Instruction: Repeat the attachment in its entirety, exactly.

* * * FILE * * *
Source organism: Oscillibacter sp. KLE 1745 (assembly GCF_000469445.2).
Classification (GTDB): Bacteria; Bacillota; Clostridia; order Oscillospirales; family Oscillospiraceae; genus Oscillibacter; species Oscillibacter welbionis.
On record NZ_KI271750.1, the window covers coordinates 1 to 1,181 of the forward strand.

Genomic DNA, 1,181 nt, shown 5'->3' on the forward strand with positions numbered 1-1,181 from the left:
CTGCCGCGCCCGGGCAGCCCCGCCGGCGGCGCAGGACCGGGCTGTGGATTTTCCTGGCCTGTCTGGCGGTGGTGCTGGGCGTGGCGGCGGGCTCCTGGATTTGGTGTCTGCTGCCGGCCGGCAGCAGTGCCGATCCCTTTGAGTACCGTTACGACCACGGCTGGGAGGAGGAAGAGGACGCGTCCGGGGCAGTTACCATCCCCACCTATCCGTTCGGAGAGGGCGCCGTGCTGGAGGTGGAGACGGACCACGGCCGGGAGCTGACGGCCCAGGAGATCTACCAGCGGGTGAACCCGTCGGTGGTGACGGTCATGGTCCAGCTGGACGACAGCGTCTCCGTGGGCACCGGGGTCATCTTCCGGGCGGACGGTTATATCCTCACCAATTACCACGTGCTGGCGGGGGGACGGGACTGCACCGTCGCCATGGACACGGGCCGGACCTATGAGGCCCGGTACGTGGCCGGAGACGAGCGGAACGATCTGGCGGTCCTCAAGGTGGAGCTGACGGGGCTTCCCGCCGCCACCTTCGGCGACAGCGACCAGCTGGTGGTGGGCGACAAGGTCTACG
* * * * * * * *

Source organism: Oscillibacter sp. KLE 1745 (assembly GCF_000469445.2).
Classification (GTDB): Bacteria; Bacillota; Clostridia; order Oscillospirales; family Oscillospiraceae; genus Oscillibacter; species Oscillibacter welbionis.
On record NZ_KI271750.1, the window covers coordinates 1 to 1,181 of the forward strand.

Genomic DNA, 1,181 nt, shown 5'->3' on the forward strand with positions numbered 1-1,181 from the left:
CTGCCGCGCCCGGGCAGCCCCGCCGGCGGCGCAGGACCGGGCTGTGGATTTTCCTGGCCTGTCTGGCGGTGGTGCTGGGCGTGGCGGCGGGCTCCTGGATTTGGTGTCTGCTGCCGGCCGGCAGCAGTGCCGATCCCTTTGAGTACCGTTACGACCACGGCTGGGAGGAGGAAGAGGACGCGTCCGGGGCAGTTACCATCCCCACCTATCCGTTCGGAGAGGGCGCCGTGCTGGAGGTGGAGACGGACCACGGCCGGGAGCTGACGGCCCAGGAGATCTACCAGCGGGTGAACCCGTCGGTGGTGACGGTCATGGTCCAGCTGGACGACAGCGTCTCCGTGGGCACCGGGGTCATCTTCCGGGCGGACGGTTATATCCTCACCAATTACCACGTGCTGGCGGGGGGACGGGACTGCACCGTCGCCATGGACACGGGCCGGACCTATGAGGCCCGGTACGTGGCCGGAGACGAGCGGAACGATCTGGCGGTCCTCAAGGTGGAGCTGACGGGGCTTCCCGCCGCCACCTTCGGCGACAGCGACCAGCTGGTGGTGGGCGACAAGGTCTACG